The interactive effect of fungicide residues and yeast assimilable nitrogen on fermentation kinetics and hydrogen sulfide production during cider fermentation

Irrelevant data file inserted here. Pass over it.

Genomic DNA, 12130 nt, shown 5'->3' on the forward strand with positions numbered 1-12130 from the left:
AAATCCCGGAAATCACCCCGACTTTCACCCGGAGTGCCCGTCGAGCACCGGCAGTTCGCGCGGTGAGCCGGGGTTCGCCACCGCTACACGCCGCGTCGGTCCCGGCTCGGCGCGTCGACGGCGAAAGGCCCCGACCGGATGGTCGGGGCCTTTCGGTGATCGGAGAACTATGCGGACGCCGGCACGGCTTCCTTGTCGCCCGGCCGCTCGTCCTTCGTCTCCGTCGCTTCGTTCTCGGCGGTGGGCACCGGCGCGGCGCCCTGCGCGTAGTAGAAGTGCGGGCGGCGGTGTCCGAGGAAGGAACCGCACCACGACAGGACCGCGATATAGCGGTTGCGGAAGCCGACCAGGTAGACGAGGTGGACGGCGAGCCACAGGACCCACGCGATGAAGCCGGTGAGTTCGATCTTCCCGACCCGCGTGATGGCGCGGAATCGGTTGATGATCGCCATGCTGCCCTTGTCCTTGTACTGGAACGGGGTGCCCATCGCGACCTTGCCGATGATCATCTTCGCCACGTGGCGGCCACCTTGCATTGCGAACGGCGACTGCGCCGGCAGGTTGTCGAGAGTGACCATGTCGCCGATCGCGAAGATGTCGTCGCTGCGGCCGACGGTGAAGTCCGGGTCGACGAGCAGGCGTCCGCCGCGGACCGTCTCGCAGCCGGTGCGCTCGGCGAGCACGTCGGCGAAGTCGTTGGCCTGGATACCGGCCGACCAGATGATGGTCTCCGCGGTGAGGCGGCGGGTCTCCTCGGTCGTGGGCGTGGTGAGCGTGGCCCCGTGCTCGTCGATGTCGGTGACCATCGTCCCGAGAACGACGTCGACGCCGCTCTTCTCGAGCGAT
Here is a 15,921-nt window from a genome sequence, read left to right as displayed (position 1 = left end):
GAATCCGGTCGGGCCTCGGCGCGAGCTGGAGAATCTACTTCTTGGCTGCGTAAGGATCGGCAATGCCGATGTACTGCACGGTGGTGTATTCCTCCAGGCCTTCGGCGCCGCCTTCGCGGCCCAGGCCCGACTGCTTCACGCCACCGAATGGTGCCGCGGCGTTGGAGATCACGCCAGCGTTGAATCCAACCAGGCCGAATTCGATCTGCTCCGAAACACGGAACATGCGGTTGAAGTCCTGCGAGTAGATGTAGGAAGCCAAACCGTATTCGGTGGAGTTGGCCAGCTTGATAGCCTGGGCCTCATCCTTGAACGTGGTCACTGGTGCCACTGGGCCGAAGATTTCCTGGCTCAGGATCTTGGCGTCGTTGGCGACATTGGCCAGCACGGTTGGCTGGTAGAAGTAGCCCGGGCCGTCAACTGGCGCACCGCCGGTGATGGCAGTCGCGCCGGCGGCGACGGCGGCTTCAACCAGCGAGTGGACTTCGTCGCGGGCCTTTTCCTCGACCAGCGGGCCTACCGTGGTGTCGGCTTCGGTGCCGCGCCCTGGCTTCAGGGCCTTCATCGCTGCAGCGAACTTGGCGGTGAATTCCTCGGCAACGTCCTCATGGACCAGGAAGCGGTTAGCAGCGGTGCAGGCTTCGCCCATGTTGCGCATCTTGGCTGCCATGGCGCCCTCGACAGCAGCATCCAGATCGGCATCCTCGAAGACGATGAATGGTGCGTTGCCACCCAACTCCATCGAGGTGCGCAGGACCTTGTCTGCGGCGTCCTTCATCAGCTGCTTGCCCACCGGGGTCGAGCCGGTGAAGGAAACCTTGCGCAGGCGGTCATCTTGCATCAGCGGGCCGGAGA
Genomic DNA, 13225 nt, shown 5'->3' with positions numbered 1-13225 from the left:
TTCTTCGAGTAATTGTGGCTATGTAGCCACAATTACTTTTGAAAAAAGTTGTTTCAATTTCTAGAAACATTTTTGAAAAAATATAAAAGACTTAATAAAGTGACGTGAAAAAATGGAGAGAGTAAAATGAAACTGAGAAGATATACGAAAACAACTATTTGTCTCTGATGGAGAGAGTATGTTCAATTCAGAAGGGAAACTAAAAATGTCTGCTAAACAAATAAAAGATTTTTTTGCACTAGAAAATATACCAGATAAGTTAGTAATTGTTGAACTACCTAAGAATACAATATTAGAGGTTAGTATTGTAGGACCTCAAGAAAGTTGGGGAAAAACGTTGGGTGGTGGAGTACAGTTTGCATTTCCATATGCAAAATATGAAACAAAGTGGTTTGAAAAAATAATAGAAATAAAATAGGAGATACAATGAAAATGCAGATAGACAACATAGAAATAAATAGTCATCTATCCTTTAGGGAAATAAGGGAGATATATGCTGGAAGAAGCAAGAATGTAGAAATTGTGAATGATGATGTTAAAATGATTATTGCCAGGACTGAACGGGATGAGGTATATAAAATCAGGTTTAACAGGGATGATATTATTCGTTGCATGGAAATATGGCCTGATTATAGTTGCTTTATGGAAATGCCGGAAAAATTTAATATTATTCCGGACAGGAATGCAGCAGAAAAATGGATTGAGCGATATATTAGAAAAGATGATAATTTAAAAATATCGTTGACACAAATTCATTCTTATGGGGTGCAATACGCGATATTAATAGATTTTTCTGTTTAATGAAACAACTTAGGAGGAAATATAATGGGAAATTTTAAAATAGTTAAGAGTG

BACKGROUND Fungicide residues on fruit may adversely affect yeast during cider fermentation, leading to sluggish or stuck fermentation or the production of hydrogen sulfide (H₂S), which is an undesirable aroma compound. This phenomenon has been studied in grape fermentation but not in apple fermentation. Low nitrogen availability, which is characteristic of apples, may further exacerbate the effects of fungicides on yeast during fermentation. The present study explored the effects of three fungicides: elemental sulfur (S⁰) (known to result in increased H₂S in wine); fenbuconazole (used in orchards but not vineyards); and fludioxonil (used in post-harvest storage of apples). RESULTS Only S⁰ led to increased H2S production. Fenbuconazole (≥0.2 mg L⁻¹) resulted in a decreased fermentation rate and increased residual sugar. An interactive effect of yeast assimilable nitrogen (YAN) concentration and fenbuconazole was observed such that increasing the YAN concentration alleviated the negative effects of fenbuconazole on fermentation kinetics. CONCLUSION Cidermakers should be aware that residual fenbuconazole (as low as 0.2 mg L⁻¹) in apple juice may lead to stuck fermentation, especially when the YAN concentration is below 250 mg L⁻¹. These results indicate that fermentation problems attributed to low YAN may be caused or exacerbated by additional factors such as fungicide residues, which have a greater impact on fermentation performance under low YAN conditions.